"STOCKTON, a parish in the Shiffnall division of Brimstree hundred, county Salop, 5 miles S.W. of Shiffnall, its post town, and 5 N. of Bridgnorth. The village is situated on the turnpike road betwixt Shiffnall and Bridgnorth, near the river Severn, which bounds the parish on the W. The parish includes the hamlets of Norton and Highford, and part of Apley Park. Eastward of the park is a natural terrace two miles in length, with a prospect of the Wrekin and Clee hills. The inhabitants are chiefly engaged in agriculture. The living is a rectory in the diocese of Lichfield. The church, dedicated to St. Chad, is an ancient structure, with a square tower, containing a clock and six bells. The parochial charities produce about £4 per annum. There is a day-school for both sexes, which is solely supported by T. C. Whitmore, Esq. Apley Park is the principal residence."[Transcribed from The National Gazetteer of Great Britain and Ireland 1868 by Colin Hinson ©2015]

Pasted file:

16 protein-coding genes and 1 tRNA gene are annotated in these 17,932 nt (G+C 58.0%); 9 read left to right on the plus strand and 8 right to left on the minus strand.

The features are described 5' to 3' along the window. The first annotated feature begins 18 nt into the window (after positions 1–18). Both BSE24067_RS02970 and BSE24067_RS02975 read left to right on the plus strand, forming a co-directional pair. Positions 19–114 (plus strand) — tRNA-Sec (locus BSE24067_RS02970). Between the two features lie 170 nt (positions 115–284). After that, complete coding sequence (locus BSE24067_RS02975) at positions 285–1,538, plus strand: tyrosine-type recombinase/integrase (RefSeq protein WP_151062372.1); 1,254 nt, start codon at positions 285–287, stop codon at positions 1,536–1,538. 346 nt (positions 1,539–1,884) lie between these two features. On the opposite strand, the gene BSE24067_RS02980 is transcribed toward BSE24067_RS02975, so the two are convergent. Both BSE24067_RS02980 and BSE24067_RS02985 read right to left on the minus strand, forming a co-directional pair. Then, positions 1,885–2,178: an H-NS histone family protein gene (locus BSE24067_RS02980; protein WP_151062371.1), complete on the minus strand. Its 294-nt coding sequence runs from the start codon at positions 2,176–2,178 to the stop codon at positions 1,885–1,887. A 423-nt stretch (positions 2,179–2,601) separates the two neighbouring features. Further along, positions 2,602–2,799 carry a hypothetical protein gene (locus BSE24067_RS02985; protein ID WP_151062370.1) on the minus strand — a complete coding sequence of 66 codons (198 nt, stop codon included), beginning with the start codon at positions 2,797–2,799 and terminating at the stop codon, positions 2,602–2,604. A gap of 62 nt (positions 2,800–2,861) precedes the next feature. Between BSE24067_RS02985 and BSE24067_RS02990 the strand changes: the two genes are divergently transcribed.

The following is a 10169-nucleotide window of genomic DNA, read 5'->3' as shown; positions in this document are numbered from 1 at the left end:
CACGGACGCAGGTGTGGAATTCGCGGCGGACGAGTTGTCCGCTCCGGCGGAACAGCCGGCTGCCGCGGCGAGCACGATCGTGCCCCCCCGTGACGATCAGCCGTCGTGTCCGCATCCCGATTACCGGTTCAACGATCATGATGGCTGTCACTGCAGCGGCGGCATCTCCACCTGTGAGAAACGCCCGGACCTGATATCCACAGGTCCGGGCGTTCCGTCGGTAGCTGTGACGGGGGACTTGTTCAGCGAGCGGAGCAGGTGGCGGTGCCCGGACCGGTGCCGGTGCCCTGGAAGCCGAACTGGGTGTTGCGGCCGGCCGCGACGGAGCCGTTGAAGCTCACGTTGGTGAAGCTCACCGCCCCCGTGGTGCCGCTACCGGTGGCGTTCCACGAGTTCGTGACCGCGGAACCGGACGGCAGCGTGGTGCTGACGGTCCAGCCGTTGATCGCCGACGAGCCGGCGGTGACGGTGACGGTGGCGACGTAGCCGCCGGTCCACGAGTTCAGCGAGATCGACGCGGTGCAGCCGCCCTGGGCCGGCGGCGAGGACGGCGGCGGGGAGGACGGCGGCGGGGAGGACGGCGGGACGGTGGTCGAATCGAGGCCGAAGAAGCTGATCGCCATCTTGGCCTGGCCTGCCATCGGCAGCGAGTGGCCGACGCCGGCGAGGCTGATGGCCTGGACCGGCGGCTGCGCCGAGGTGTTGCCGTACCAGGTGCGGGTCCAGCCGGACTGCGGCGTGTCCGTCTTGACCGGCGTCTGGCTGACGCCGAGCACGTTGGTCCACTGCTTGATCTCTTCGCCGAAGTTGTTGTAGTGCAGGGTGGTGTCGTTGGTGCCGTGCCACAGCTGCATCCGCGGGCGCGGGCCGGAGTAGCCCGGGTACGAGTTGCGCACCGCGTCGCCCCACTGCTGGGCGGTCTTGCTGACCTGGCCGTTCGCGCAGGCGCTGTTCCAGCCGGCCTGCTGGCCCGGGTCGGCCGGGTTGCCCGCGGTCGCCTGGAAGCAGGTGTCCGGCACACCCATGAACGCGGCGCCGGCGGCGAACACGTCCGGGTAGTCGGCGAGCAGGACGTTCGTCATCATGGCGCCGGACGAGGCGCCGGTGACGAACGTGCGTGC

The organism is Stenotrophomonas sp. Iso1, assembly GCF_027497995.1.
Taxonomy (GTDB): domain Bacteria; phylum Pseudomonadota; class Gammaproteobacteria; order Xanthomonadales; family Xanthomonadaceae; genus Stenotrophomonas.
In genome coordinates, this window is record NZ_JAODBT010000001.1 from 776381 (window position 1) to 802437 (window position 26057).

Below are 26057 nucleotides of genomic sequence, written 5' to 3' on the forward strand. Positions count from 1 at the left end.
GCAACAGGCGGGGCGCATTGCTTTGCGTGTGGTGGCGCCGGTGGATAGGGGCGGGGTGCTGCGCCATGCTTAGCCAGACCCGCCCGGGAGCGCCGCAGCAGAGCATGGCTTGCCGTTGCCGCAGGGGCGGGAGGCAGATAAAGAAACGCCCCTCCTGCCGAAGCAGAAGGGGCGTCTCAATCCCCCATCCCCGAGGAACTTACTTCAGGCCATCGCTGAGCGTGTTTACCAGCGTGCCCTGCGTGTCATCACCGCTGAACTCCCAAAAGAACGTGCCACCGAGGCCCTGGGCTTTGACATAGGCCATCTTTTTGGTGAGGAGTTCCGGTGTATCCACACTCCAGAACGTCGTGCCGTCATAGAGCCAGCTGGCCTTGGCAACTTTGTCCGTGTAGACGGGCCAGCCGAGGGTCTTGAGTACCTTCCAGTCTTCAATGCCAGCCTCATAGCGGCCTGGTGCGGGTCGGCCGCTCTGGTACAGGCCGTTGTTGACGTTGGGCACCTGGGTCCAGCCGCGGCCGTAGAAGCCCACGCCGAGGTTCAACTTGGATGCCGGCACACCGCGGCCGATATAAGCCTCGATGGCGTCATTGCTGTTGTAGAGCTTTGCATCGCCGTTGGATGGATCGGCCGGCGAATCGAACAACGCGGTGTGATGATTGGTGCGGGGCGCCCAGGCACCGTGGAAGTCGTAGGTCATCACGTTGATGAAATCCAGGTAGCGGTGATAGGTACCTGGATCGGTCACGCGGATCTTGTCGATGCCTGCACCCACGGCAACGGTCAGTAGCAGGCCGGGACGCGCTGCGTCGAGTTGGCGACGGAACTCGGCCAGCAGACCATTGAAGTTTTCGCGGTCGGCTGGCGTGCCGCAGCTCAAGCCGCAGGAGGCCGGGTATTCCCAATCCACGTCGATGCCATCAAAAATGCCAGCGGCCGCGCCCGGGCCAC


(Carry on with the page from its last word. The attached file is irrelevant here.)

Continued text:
- A transcript of the Stockton parish entries from Samuel Lewis's 1831 Topographical Dictionary of England,
- A transcript of the Stockton parish entries from Gregory's 1824 Gazetteer of Shropshire,
Transcribed from The National Gazetteer of Great Britain and Ireland 1868 by Colin Hinson ©2015
- " APLEY PARK, a hamlet in the parish of Stockton, in the hundred of Brimstree, in the county of Salop, 5 miles S. of Shiffnal, its post and railway town. It is situated on the banks of the Severn, and is bounded on the E. by a beautiful terrace 2 miles long, commanding extensive views towards the Wrekin and the Clee hills. There is an elegant mansion of Grinshill freestone."
- " NORTON, a hamlet in the parish of Stockton, hundred of Stoddesden, county Salop, 4 miles N. of Bridgnorth, and 14 S.E. of Shrewsbury. It is situated near the river Severn."
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